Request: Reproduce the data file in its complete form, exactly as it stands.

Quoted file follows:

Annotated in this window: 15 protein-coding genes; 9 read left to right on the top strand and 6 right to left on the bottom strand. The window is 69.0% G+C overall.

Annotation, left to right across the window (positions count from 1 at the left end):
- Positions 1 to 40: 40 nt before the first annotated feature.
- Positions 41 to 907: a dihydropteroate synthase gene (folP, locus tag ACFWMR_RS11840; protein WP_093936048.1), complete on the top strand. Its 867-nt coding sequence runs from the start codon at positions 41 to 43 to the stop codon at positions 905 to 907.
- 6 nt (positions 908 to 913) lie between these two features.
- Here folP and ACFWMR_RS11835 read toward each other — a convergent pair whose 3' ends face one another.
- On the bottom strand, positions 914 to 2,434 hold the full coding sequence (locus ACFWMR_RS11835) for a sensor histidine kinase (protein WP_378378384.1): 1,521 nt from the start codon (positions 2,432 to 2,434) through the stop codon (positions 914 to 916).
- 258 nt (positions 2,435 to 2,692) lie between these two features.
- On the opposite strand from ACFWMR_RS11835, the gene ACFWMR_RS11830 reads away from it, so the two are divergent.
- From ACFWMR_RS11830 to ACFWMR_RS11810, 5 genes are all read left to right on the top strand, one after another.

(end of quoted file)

Annotated in this window: 15 protein-coding genes; 9 read left to right on the top strand and 6 right to left on the bottom strand. The window is 69.0% G+C overall.

Annotation, left to right across the window (positions count from 1 at the left end):
- Positions 1 to 40: 40 nt before the first annotated feature.
- Positions 41 to 907: a dihydropteroate synthase gene (folP, locus tag ACFWMR_RS11840; protein WP_093936048.1), complete on the top strand. Its 867-nt coding sequence runs from the start codon at positions 41 to 43 to the stop codon at positions 905 to 907.
- 6 nt (positions 908 to 913) lie between these two features.
- Here folP and ACFWMR_RS11835 read toward each other — a convergent pair whose 3' ends face one another.
- On the bottom strand, positions 914 to 2,434 hold the full coding sequence (locus ACFWMR_RS11835) for a sensor histidine kinase (protein WP_378378384.1): 1,521 nt from the start codon (positions 2,432 to 2,434) through the stop codon (positions 914 to 916).
- 258 nt (positions 2,435 to 2,692) lie between these two features.
- On the opposite strand from ACFWMR_RS11835, the gene ACFWMR_RS11830 reads away from it, so the two are divergent.
- From ACFWMR_RS11830 to ACFWMR_RS11810, 5 genes are all read left to right on the top strand, one after another.